DALLAS — The Kaufman County District Attorney announced Friday that she was declining to bring criminal charges against a sitting Dallas criminal court judge for letting her court coordinator conduct a virtual hearing for her in 2021.
The Dallas Criminal Defense Lawyers Association lodged a criminal complaint against 282nd District Court Judge Amber Givens for letting her court coordinator, Arceola Warfield, allegedly impersonate her and preside over a Zoom hearing in August 2021.
The Dallas County District Attorney’s Office recused itself from the investigation, and the case was turned over to the Kaufman County District Attorney’s Office, which worked with the Texas Rangers to determine if Warfield had committed a crime of impersonating a public servant, namely Givens, and whether Givens was complicit.
Kaufman County DA Erleigh Norville Wiley wrote in a statement Friday that she and her investigators could find no criminal violations by Givens or Warfield of the impersonation statute that the Texas Rangers referred to her office.
“No one at the hearing believed Judge Givens was on the call,” Wiley wrote. “The evidence showed that the court reporter, and others, chided the court coordinator that they could not be ‘on the record’ because the judge was not on the Zoom call.”
Wiley also said that Judge Givens and her defense team refused to cooperate in the investigation. In the headline to her news release, Wiley called the Dallas judge’s conduct “unprofessional but not criminal.”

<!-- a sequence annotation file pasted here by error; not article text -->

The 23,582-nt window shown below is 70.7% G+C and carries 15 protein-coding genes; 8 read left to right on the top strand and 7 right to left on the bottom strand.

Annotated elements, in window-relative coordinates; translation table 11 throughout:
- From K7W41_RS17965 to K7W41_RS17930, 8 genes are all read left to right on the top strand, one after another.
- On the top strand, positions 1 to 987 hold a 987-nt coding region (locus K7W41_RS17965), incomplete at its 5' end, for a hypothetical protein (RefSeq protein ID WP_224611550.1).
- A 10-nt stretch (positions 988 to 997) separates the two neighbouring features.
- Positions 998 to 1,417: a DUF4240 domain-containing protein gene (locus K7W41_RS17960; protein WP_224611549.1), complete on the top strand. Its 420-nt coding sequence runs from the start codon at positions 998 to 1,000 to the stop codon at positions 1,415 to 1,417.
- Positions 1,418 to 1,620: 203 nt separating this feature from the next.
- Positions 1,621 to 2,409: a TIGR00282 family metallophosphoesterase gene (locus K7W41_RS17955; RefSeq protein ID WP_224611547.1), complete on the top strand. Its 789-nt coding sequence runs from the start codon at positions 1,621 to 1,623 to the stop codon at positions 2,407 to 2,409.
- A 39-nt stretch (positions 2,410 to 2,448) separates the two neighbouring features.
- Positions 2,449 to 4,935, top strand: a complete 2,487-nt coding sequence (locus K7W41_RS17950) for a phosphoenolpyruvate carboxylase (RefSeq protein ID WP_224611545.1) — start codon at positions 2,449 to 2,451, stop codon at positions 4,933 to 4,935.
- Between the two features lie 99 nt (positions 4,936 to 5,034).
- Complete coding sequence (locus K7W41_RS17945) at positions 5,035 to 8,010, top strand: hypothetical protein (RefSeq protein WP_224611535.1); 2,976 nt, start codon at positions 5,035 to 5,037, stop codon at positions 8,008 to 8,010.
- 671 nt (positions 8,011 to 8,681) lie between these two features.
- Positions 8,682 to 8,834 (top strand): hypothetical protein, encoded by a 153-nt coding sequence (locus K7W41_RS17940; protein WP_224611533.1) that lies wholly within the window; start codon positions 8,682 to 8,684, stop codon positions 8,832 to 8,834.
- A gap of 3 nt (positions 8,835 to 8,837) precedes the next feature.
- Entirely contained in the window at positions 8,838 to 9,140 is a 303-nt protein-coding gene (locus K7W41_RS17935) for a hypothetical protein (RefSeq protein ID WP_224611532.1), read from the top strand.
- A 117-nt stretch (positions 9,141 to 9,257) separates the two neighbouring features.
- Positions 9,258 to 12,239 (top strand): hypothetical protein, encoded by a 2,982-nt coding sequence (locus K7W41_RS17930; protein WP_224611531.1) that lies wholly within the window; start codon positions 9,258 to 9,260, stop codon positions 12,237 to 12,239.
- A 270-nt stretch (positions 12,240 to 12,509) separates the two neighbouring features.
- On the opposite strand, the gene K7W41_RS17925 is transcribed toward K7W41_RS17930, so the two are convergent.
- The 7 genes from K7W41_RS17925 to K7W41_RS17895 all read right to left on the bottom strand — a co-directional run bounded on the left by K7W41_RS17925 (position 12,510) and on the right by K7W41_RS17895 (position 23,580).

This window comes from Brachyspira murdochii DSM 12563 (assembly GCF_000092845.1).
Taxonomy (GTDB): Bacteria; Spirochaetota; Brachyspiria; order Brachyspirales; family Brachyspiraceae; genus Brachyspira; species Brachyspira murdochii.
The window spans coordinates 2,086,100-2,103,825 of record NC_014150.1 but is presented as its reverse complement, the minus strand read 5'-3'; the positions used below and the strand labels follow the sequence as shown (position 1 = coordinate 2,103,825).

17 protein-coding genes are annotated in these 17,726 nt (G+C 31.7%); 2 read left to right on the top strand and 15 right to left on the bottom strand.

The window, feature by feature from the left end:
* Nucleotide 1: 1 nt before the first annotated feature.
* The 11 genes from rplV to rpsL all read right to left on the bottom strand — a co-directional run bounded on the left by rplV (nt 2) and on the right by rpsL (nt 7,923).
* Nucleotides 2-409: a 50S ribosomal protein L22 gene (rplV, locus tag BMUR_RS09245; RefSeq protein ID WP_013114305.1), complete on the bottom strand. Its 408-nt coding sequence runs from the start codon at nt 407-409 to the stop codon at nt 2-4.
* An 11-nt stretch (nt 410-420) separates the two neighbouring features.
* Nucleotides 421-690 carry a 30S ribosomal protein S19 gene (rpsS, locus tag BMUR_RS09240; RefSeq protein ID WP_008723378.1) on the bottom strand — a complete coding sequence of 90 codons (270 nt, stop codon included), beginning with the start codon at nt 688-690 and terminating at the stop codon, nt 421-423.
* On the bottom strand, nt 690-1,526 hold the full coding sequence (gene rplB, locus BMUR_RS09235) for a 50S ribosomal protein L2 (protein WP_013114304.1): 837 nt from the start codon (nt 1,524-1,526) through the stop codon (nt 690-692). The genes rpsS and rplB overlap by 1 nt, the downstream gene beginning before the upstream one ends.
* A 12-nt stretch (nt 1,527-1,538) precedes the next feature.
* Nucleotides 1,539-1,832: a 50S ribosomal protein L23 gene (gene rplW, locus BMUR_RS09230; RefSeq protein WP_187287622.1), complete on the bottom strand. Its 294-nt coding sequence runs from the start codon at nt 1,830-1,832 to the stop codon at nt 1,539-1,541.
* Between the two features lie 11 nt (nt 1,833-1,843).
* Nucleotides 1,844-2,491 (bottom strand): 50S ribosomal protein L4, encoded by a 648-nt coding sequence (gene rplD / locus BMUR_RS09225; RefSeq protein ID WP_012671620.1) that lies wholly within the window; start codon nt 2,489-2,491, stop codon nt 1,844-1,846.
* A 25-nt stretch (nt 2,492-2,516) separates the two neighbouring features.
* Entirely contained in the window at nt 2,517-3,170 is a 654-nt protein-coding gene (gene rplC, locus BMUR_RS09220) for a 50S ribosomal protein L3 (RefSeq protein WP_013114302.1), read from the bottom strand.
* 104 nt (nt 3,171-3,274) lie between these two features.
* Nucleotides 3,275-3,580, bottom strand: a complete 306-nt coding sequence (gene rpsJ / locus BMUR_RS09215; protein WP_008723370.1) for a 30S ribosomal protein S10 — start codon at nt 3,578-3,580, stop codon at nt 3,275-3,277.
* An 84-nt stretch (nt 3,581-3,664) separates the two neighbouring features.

“Having served as a judge for 10 years in Kaufman County and conducting hundreds of hearings myself during that time, I believe that Judge Amber Givens should have done better that day and in the days after,” Wiley wrote Friday. “There may be many reasons to censure the conduct of Judge Amber Givens, but as a prosecutor I find there are no criminal reasons.”
"It is extremely disappointing for us as citizens to learn that a sitting judge is getting preferential treatment simply based on her position," said Mark Lassiter, an attorney who once represented DCDLA member-lawyers in recusals out of Givens' courtroom.
Wiley noted that Judge Givens will be held accountable by her constituents.
“The litigants, attorneys, and citizens of Dallas County deserve better, and as such, the future of Judge Amber Givens as a Dallas County district judge will be determined by the voting citizens of Dallas County.”
Judge Givens declined an on-camera interview through her attorney Russell Wilson, who said, although Given was pleased with Wiley’s decision, the Kaufman DA overstepped in her public statements Friday about the case.
“Most ‘criminal investigations’ conclude without any comment or opinion on matters beyond the issue of whether there was probable cause to believe that a crime was committed. This one did not. It should have,” Wilson wrote.
“The Kaufman County District Attorney’s Office opinion as to whether Judge Givens should have done better on any given day, or who deserves what, is political banter. A district attorney’s office does not take positions on matters or issues beyond the scope of their office or jurisdiction. To the extent necessary on another day, the inaccurate factual and procedural representations contained in the release may be addressed in another forum.
“The bottom line is there was never a crime here and it was plainly obvious,” Wilson wrote.
On Friday, Warfield’s attorney Valerie Baston said her client was pleased with the Kaufman DA’s decision not to bring criminal charges.
“Nothing criminal happened here,” Baston said. Warfield retired from county service this summer, Baston said.
Amanda Branan, attorney and former President for DCDLA, tells WFAA the judicial complaints against Givens with the Judicial Conduct Commission are still outstanding.
"Everything is still pending with the judicial commission and so we are waiting for them to make their decision on what they're going to do," she said.